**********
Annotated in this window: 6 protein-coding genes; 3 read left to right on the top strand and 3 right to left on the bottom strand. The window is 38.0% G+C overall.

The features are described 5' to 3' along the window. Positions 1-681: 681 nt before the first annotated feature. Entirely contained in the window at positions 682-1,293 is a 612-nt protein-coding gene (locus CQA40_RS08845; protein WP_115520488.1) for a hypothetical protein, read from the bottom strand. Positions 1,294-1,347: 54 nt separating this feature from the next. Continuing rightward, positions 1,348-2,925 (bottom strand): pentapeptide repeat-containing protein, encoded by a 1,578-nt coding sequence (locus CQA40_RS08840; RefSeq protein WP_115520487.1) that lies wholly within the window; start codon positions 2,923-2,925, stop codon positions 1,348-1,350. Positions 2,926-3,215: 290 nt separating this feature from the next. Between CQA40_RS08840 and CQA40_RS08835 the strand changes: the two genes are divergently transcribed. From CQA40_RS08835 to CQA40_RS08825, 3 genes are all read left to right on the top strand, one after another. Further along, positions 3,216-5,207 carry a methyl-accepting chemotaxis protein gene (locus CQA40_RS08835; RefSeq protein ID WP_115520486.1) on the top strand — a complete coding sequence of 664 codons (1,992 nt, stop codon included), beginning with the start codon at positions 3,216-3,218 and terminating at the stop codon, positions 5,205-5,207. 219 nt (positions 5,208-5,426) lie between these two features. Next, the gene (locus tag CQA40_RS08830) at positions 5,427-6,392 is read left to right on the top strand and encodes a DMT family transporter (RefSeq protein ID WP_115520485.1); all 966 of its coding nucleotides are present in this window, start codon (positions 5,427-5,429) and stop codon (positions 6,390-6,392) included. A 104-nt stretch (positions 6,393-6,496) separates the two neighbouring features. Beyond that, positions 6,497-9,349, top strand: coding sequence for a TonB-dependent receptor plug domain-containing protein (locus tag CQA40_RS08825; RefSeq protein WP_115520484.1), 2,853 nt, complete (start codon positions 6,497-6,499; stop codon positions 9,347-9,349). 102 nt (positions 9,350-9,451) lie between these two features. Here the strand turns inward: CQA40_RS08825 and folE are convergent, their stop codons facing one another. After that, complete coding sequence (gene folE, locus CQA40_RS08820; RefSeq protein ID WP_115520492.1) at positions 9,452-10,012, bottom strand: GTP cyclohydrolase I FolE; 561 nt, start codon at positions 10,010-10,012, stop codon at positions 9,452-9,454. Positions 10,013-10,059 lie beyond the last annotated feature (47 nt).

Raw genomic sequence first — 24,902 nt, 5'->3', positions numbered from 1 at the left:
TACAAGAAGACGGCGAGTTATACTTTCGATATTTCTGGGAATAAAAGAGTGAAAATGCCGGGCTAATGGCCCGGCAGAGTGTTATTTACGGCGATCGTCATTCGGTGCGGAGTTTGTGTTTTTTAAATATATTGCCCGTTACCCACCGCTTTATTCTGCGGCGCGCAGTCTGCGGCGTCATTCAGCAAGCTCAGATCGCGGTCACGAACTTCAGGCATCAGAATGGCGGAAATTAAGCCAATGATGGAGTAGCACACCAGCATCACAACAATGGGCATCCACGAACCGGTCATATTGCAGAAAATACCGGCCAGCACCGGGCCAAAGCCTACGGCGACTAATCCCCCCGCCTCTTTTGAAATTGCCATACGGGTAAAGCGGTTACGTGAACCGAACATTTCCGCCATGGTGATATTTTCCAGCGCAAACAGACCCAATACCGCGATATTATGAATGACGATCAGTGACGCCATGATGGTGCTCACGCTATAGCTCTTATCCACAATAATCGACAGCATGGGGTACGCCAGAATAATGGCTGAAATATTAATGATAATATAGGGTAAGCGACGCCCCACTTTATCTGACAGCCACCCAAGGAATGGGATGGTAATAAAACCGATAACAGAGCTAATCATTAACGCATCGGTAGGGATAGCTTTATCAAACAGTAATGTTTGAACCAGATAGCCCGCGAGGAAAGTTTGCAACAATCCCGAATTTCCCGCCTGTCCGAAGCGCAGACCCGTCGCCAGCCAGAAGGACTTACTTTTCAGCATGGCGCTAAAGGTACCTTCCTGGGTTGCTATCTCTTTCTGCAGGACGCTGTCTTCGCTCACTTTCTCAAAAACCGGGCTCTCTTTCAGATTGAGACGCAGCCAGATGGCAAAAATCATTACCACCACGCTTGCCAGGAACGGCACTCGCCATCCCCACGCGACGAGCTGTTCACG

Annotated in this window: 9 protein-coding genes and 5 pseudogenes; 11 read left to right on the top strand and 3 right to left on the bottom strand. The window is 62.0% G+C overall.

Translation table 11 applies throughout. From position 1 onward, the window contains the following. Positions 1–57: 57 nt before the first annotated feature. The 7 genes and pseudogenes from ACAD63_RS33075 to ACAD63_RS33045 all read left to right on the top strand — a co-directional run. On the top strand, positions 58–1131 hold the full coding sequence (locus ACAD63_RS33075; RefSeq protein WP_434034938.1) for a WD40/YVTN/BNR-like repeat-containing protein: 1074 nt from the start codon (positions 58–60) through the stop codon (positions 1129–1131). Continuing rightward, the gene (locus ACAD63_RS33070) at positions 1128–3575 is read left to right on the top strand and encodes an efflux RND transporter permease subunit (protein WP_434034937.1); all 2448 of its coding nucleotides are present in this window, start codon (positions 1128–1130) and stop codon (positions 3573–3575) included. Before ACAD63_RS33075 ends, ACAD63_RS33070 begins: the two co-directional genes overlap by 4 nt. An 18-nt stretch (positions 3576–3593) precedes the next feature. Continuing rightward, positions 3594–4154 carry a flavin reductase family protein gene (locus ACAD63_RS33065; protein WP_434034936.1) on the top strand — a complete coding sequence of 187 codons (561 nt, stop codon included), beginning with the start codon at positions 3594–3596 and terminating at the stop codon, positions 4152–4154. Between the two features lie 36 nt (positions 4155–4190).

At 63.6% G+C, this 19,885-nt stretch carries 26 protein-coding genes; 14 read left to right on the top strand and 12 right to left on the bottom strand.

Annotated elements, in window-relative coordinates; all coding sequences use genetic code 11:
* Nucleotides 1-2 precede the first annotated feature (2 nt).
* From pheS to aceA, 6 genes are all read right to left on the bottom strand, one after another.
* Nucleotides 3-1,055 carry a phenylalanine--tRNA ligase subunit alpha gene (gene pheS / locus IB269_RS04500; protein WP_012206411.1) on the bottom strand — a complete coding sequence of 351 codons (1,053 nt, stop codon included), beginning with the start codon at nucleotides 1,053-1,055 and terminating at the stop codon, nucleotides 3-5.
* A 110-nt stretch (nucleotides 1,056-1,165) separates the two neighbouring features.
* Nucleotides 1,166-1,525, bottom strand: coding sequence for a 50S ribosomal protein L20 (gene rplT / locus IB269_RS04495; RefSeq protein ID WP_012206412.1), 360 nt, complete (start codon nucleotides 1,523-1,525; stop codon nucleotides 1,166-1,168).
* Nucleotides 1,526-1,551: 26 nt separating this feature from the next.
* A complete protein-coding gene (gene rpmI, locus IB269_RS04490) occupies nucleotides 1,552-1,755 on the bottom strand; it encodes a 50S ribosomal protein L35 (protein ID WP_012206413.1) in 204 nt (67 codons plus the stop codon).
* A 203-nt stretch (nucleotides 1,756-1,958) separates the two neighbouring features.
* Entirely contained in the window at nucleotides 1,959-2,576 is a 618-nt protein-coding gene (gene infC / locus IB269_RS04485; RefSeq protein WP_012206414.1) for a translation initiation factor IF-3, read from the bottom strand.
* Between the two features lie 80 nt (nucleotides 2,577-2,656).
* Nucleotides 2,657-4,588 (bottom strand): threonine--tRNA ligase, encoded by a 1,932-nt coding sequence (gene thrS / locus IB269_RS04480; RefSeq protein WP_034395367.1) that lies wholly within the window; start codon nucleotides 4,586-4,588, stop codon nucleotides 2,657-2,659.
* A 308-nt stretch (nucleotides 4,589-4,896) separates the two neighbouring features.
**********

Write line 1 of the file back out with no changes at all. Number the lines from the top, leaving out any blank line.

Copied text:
Annotated in this window: 6 protein-coding genes; 3 read left to right on the top strand and 3 right to left on the bottom strand. The window is 38.0% G+C overall.